High Blood Pressure & Women: The Female Life Events Linked to Hypertension

Last reviewed:
04 Jan 2023,
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High Blood Pressure & Women

It’s a peculiar paradox.

Women make up over half of the deaths caused by high blood pressure. 52%, to be precise. Yet the common cardiovascular condition is often considered a significant health risk for men.

Misconceptions aside, what are the key things to know about high blood pressure and women? How do hormones and life cycle events have an impact?

Let’s dive in.

Why Does High Blood Pressure Cause 1 in 5 Deaths Among Women?

The National Library of Medicine explains that 20% of deaths among women in the U.S. are due to high blood pressure (hypertension). A surprising statistic, right?

It’s true that men have a greater incidence of high blood pressure than women (55% compared with 44%). But the consequences of hypertension in females are more severe.

Reason being?

The exact reasons are not evident. Nevertheless, here are a couple of the essential findings to be aware of:

According to a study published in the JAMA Cardiology, blood pressure advances faster in women. The Smidt Heart Institute gathered data over 43 years and more than 140,000 blood pressure measurements. They discovered that women’s blood vessels show signs of aging more quickly than men’s. The senior author of the study – Susan Cheng, MD, MPH, MMSc – gave further context to these findings:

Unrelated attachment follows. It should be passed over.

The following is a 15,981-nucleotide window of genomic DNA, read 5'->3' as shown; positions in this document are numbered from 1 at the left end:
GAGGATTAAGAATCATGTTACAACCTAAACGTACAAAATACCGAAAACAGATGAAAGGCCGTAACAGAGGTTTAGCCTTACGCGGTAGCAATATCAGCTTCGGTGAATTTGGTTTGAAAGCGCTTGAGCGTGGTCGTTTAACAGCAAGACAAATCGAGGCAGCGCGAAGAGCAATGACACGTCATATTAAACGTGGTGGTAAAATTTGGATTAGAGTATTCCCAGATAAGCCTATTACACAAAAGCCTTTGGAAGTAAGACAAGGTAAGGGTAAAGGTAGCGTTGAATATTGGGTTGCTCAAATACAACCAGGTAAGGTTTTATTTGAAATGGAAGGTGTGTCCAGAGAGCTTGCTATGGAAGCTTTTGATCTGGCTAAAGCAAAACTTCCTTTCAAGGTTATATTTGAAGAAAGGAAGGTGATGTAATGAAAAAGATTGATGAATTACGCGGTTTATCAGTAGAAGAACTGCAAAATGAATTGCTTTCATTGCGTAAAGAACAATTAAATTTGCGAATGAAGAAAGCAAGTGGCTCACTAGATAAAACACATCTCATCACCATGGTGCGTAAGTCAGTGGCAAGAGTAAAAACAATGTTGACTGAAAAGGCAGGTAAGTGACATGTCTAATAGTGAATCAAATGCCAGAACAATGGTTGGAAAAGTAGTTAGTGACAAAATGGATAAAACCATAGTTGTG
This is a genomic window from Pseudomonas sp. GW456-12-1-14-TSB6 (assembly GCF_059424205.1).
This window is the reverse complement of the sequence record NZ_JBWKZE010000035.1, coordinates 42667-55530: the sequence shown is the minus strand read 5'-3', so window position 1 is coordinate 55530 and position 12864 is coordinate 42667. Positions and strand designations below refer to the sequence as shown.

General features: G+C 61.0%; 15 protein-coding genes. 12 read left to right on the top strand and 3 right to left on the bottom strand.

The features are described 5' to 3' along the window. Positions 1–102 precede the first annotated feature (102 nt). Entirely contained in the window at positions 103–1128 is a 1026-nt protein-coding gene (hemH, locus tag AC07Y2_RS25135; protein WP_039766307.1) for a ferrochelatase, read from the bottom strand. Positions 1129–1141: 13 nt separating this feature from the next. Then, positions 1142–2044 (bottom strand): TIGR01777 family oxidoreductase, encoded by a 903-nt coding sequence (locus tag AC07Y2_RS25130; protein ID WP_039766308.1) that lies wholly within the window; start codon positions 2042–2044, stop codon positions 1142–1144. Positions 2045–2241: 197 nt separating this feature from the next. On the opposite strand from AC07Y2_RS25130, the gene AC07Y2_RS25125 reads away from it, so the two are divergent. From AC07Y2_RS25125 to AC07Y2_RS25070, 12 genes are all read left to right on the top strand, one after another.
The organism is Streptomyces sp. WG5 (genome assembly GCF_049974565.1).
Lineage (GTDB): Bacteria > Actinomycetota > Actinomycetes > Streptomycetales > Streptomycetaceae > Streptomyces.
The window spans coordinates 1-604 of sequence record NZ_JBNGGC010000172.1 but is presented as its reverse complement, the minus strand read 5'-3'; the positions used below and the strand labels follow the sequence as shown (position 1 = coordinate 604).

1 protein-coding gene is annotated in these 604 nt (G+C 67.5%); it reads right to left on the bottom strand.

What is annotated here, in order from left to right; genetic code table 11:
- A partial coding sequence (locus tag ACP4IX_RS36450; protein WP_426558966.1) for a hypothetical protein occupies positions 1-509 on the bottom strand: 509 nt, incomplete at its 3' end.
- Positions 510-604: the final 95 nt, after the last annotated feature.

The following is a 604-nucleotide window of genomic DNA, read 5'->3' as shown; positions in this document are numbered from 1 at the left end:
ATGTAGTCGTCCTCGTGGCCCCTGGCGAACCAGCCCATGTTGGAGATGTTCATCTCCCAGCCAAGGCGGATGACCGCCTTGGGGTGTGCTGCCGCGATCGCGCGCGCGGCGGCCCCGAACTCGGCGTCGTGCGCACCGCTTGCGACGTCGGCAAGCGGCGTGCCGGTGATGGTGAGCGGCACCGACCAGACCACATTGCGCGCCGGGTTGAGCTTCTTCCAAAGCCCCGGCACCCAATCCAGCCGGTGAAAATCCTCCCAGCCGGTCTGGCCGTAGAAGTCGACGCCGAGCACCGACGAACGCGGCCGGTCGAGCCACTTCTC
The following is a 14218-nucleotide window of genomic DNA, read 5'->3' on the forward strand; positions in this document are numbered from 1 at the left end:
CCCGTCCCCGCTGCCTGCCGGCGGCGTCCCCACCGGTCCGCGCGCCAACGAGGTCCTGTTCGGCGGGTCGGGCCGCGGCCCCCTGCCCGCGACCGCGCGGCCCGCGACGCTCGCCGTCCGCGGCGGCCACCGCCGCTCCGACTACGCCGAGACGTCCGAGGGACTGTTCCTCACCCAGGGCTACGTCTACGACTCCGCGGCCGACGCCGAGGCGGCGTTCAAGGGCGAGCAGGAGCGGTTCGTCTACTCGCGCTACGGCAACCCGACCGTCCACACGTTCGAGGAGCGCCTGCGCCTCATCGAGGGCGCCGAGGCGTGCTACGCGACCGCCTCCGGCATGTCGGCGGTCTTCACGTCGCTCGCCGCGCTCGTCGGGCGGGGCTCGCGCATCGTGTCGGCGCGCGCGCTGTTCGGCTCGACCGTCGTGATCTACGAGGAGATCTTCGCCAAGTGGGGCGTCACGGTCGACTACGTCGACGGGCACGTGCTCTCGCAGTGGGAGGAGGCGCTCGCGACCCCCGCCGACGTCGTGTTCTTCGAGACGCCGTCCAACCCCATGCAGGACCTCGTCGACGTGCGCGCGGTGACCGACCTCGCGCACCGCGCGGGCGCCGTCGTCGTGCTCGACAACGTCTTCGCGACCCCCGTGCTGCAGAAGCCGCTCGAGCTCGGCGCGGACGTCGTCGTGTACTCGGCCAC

High Blood Pressure & Women: The Female Life Events Linked to Hypertension - 1

“Our data showed that rates of accelerating blood pressure elevation were significantly higher in women than men, starting earlier in life…. a 30-year old woman with high blood pressure is probably at higher risk for cardiovascular disease than a man with high blood pressure at the same age.”

Women with hypertension are more likely to develop a range of other health issues. This includes arterial stiffness, chronic kidney disease, diabetes, and heart failure.

The prevalence of hypertension in women increases with age. See below for how the genders compare by age category:

  • Age 20-34: 11% of men, 8% of women
  • Age 35-44: 23% of men, 23% of women
  • Age 45-54: 36% of men, 33% of women
  • Age 55-64: 58% of men, 56% of women
  • Age 65-74: 64% of men, 66% of women
  • Age 75+: 73% of men, 81% of women

Blood pressure by Age

Blood Pressure by Age
 MenWomen
18 – 39 years119/70 mm Hg110/68 mm Hg
40 – 59 years124/77 mm Hg122/74 mm Hg
60+ years133/69 mm Hg139/68 mm Hg

Source: Blood Pressure Chart With Readings By Age and Sex, verywellhealth.com

How Does Menopause Affect Blood Pressure?

Scientific research shows an association between menopause and hypertension. Genes are a significant factor here, accounting for as much as 50% of the variation in postmenopausal blood pressure levels.

Changes in hormones may also cause weight gain during and after menopause. This can make women more sensitive to dietary salt intake, which is one of the core drivers of hypertension.

High Blood Pressure and Women: 6 Tips to Tackle Hypertension

Want to be proactive and limit your risk of developing hypertension? Or, perhaps you have high blood pressure and need to do all you can to bring it down?